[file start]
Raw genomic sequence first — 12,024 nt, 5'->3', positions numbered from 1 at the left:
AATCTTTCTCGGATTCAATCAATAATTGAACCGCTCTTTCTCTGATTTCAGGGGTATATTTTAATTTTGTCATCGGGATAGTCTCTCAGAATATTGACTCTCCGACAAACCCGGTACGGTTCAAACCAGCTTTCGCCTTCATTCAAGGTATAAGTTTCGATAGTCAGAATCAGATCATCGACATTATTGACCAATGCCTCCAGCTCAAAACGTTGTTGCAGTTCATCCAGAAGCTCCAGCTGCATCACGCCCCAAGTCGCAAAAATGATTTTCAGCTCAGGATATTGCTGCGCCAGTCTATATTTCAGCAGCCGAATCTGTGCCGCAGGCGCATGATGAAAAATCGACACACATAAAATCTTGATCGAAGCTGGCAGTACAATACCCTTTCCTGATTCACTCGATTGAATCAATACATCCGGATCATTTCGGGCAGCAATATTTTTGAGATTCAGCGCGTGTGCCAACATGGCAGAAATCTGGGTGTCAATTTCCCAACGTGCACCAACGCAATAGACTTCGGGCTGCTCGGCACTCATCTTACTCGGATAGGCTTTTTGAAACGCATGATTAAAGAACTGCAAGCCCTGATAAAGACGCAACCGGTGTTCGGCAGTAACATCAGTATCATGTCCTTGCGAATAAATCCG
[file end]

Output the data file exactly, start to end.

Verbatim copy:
Raw genomic sequence first — 12,024 nt, 5'->3', positions numbered from 1 at the left:
AATCTTTCTCGGATTCAATCAATAATTGAACCGCTCTTTCTCTGATTTCAGGGGTATATTTTAATTTTGTCATCGGGATAGTCTCTCAGAATATTGACTCTCCGACAAACCCGGTACGGTTCAAACCAGCTTTCGCCTTCATTCAAGGTATAAGTTTCGATAGTCAGAATCAGATCATCGACATTATTGACCAATGCCTCCAGCTCAAAACGTTGTTGCAGTTCATCCAGAAGCTCCAGCTGCATCACGCCCCAAGTCGCAAAAATGATTTTCAGCTCAGGATATTGCTGCGCCAGTCTATATTTCAGCAGCCGAATCTGTGCCGCAGGCGCATGATGAAAAATCGACACACATAAAATCTTGATCGAAGCTGGCAGTACAATACCCTTTCCTGATTCACTCGATTGAATCAATACATCCGGATCATTTCGGGCAGCAATATTTTTGAGATTCAGCGCGTGTGCCAACATGGCAGAAATCTGGGTGTCAATTTCCCAACGTGCACCAACGCAATAGACTTCGGGCTGCTCGGCACTCATCTTACTCGGATAGGCTTTTTGAAACGCATGATTAAAGAACTGCAAGCCCTGATAAAGACGCAACCGGTGTTCGGCAGTAACATCAGTATCATGTCCTTGCGAATAAATCCG